JZ

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Boomer

Ok, dropped by one of the big local shops, and talked with the local pro a while. Very cool guy...

He agreed that the Premier is one of those love it, or hate it boards. Some guys love it, other's don't. I'm not giving up yet, but after feeling the night/day difference yesterday when I rode the Motive, I am really thinking it's not for me.

Like Drew suggested, I'm going to move the boots out all the way tomorrow and see if that helps. Right now They're 2nd from the outside. I agree I need to get the board back on the end where the grooves are, but at my height, that's not easy on a board so big and thick.

The guy at the dealer said the Premier is the same for him, it tries to stay flat. It's a relatively thick board (looks almost 1" thick), and hard to sink. It's also very wide, and at my height I just don't know if I have the leverage.

He wasn't that thrilled with me wanting a Motive though, and feld I'd outgrow it too fast. He suggested some newer boards with similar styles I am going to demo.

As someone mentioned, maybe the 3-stage hype got me, and a continuous rocker board is better for me. It works good for Shaun Murray. :)

He suggested I try an '04 Temet demo they had, and maybe a newer Murray. He also had a few LF's I might try with similar designs. I might also try a shorter 3-stage board, so see if I like it. Maybe a LF Substance.

Right now I want to determine if it's the size difference, or board difference mainly I felt. I'm going to take a larger, 140 Motive out, to see if it feels good to me, or lousy like my big Premier.

If the 140 Motive feels good, I'll try some other 138-140 boards. He just felt a 134 was to small for me, regardless of how it felt to me that day, that I'd start burying the nose once I started jumping higher, etc.

I just want a freaking board I like, argh! I'm so stoked to go out again now after I rode that board, my Premier was really getting me down.

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gvnightrider

I have a premier now and I ride it finless, I used to have a continous team. Love both boards, they can produce the same level of out put. But the big difference is what kind of wake you are hitting and how you like to ride. Continous boards are more for those smaller wakes, and it takes speed to produce your pop. 3 stage is a little bit slower but if you take off the fins you will have a loser feeling or more of a continous feeling (IMO), but this board is more for big wakes. In short form, you want to go up and out in the flats, ride continous. If you want to pop up and down onto the wake you want the 3 stage.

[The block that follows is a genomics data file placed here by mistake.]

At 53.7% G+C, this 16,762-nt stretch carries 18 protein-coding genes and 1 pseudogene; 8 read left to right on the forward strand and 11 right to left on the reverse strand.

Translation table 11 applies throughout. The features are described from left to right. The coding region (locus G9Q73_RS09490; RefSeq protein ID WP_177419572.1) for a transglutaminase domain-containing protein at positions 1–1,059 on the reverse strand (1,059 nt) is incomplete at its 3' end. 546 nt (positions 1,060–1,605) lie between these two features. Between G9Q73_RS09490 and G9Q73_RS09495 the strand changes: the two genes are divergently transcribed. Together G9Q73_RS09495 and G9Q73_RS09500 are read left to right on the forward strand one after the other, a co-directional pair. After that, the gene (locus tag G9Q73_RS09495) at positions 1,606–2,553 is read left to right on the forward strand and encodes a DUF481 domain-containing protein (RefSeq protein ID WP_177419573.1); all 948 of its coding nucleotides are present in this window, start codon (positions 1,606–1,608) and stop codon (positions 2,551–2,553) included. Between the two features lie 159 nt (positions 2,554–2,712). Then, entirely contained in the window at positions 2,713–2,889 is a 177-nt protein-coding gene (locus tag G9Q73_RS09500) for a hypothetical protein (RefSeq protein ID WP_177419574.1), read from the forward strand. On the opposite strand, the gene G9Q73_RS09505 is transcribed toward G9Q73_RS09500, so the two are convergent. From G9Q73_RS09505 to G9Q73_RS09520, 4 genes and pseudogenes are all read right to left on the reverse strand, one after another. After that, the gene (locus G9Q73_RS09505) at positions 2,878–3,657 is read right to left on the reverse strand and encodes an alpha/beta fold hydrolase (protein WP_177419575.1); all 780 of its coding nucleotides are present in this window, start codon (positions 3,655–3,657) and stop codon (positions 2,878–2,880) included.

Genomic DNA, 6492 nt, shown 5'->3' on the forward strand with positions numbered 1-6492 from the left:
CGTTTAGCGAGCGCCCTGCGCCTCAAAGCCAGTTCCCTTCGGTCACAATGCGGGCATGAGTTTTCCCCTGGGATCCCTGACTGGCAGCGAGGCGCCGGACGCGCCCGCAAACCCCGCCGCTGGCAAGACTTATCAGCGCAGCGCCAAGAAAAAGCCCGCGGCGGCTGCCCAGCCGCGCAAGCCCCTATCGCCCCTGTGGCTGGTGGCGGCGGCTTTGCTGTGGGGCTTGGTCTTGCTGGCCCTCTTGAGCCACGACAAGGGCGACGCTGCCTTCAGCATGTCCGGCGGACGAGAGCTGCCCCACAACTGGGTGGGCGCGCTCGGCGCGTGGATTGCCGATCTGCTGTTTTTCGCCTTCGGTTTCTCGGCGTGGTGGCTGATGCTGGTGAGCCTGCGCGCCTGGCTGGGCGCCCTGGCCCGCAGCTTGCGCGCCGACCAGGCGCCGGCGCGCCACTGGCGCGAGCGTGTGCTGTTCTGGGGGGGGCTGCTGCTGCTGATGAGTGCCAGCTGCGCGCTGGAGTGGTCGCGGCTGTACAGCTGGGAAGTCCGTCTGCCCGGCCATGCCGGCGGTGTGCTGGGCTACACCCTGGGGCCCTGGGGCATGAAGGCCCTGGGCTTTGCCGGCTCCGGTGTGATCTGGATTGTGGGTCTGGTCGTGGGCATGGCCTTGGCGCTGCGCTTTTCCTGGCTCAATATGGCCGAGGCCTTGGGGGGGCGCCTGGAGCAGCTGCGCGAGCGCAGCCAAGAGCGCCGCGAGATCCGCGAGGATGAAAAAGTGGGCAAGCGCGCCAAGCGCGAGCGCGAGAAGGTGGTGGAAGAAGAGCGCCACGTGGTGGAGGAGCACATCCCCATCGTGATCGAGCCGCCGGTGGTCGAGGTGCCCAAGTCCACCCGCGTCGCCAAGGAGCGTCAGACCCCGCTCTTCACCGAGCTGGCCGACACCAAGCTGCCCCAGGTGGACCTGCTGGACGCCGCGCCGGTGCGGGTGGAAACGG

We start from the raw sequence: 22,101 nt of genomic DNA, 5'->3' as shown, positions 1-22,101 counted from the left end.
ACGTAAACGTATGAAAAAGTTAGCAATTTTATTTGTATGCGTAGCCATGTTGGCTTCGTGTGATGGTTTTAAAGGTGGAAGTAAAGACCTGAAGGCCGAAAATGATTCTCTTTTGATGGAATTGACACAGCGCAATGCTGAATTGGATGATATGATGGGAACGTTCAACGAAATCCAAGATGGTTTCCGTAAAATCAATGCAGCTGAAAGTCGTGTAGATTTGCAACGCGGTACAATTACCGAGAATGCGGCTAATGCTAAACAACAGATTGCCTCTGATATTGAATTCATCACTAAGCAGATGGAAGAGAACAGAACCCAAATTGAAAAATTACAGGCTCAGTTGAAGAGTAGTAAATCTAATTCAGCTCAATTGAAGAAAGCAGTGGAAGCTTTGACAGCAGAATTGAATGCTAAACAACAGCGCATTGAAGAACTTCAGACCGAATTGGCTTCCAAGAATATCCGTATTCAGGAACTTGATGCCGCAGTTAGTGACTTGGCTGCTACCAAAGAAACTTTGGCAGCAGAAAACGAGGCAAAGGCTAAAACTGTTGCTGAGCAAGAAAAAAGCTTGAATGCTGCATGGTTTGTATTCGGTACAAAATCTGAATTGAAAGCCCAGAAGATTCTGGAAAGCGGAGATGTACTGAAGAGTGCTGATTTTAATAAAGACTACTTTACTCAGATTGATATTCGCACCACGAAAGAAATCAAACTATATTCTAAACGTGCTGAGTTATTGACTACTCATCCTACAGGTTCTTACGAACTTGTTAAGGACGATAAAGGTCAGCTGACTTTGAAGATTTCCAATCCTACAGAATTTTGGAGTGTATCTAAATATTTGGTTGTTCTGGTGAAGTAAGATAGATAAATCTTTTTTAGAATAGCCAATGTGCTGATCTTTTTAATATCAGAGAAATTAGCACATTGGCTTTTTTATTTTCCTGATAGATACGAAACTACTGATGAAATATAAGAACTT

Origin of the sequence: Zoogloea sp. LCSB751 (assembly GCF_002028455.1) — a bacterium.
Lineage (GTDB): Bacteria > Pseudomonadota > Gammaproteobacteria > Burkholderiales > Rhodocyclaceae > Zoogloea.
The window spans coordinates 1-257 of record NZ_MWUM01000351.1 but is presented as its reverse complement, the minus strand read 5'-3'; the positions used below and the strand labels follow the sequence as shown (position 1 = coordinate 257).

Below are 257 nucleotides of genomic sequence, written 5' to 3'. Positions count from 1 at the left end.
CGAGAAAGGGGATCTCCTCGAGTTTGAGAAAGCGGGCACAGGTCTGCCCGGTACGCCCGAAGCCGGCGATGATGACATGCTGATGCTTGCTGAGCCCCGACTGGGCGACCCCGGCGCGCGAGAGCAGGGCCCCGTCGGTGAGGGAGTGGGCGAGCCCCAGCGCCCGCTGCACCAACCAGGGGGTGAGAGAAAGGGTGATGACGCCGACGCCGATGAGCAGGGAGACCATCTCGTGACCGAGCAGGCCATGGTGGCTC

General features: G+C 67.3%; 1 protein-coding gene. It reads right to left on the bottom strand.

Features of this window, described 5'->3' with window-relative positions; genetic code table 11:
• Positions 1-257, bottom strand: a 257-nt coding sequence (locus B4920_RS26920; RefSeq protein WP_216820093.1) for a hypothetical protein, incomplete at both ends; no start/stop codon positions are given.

What sounds to me what your biggest problem is your technique. Because you should be able to produce these results on any board. You might be standing straight with your legs and leaning over with your head over the handle. If you have the wakeboarding magazine, they explain the 3 ways to edge. But the way I think about edging is a rocking chair, the further you lean back the more force you are going to create. When you lean back, make sure your arms are straight and towards your hip or belly button. You can either keep your legs straight or bent. I suggest keeping your legs bent at this time, then dont take a 90 degree angle at the wake, more like a 45 angle, you want to go with the boat not away from the boat, and then stand tall. Remember, at the top of the wake knees bent = small jump, stand tall means huge jump. Its all timing and it just comes with practice.

Lastly, I have the vlx weighted and after reading a article on the two different board styles, I decided to demo the 3 stage and it completely change my riding style. Another thing that helped is focus on your edge and not think about the wake, once you have the edging down you can cut out 5 feet and still get the same pop if were to start out at 10ft

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gvnightrider

oh boomer i see your from austin, if you come to the texas wow, look for a yellow/black bu, wont miss it the hull is solid yellow and you can either hop on with me or vice versa and I can give you some pointers. I am not the best just intermidiate to advance rider. And I ride the river year round, so I should find some good water, well maybe not that weekend depending on the turn out.